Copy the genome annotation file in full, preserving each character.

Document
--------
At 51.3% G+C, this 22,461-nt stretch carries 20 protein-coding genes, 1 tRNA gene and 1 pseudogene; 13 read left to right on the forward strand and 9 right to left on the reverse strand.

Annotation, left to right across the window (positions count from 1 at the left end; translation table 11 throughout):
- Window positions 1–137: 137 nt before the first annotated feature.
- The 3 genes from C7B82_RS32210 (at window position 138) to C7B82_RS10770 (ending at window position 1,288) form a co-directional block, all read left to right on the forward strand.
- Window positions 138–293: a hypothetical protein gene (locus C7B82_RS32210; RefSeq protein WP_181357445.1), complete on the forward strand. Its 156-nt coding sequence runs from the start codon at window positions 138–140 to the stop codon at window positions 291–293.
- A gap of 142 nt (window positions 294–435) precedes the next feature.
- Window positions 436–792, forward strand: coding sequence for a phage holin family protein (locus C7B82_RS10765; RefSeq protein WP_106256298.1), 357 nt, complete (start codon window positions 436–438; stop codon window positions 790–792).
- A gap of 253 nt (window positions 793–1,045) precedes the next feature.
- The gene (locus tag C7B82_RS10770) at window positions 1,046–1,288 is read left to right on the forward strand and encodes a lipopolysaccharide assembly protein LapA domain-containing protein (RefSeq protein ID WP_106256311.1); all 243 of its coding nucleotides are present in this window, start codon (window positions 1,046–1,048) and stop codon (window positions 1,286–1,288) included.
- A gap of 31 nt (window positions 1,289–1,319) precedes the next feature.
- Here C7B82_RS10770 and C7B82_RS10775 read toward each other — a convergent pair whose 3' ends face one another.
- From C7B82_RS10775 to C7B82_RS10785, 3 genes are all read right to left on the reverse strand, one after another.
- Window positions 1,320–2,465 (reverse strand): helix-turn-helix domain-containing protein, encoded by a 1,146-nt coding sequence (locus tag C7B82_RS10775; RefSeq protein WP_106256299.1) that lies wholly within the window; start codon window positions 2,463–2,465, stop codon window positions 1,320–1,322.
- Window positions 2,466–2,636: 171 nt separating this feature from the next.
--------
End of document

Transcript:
At 51.3% G+C, this 22,461-nt stretch carries 20 protein-coding genes, 1 tRNA gene and 1 pseudogene; 13 read left to right on the forward strand and 9 right to left on the reverse strand.

Annotation, left to right across the window (positions count from 1 at the left end; translation table 11 throughout):
- Window positions 1–137: 137 nt before the first annotated feature.
- The 3 genes from C7B82_RS32210 (at window position 138) to C7B82_RS10770 (ending at window position 1,288) form a co-directional block, all read left to right on the forward strand.
- Window positions 138–293: a hypothetical protein gene (locus C7B82_RS32210; RefSeq protein WP_181357445.1), complete on the forward strand. Its 156-nt coding sequence runs from the start codon at window positions 138–140 to the stop codon at window positions 291–293.
- A gap of 142 nt (window positions 294–435) precedes the next feature.
- Window positions 436–792, forward strand: coding sequence for a phage holin family protein (locus C7B82_RS10765; RefSeq protein WP_106256298.1), 357 nt, complete (start codon window positions 436–438; stop codon window positions 790–792).
- A gap of 253 nt (window positions 793–1,045) precedes the next feature.
- The gene (locus tag C7B82_RS10770) at window positions 1,046–1,288 is read left to right on the forward strand and encodes a lipopolysaccharide assembly protein LapA domain-containing protein (RefSeq protein ID WP_106256311.1); all 243 of its coding nucleotides are present in this window, start codon (window positions 1,046–1,048) and stop codon (window positions 1,286–1,288) included.
- A gap of 31 nt (window positions 1,289–1,319) precedes the next feature.
- Here C7B82_RS10770 and C7B82_RS10775 read toward each other — a convergent pair whose 3' ends face one another.
- From C7B82_RS10775 to C7B82_RS10785, 3 genes are all read right to left on the reverse strand, one after another.
- Window positions 1,320–2,465 (reverse strand): helix-turn-helix domain-containing protein, encoded by a 1,146-nt coding sequence (locus tag C7B82_RS10775; RefSeq protein WP_106256299.1) that lies wholly within the window; start codon window positions 2,463–2,465, stop codon window positions 1,320–1,322.
- Window positions 2,466–2,636: 171 nt separating this feature from the next.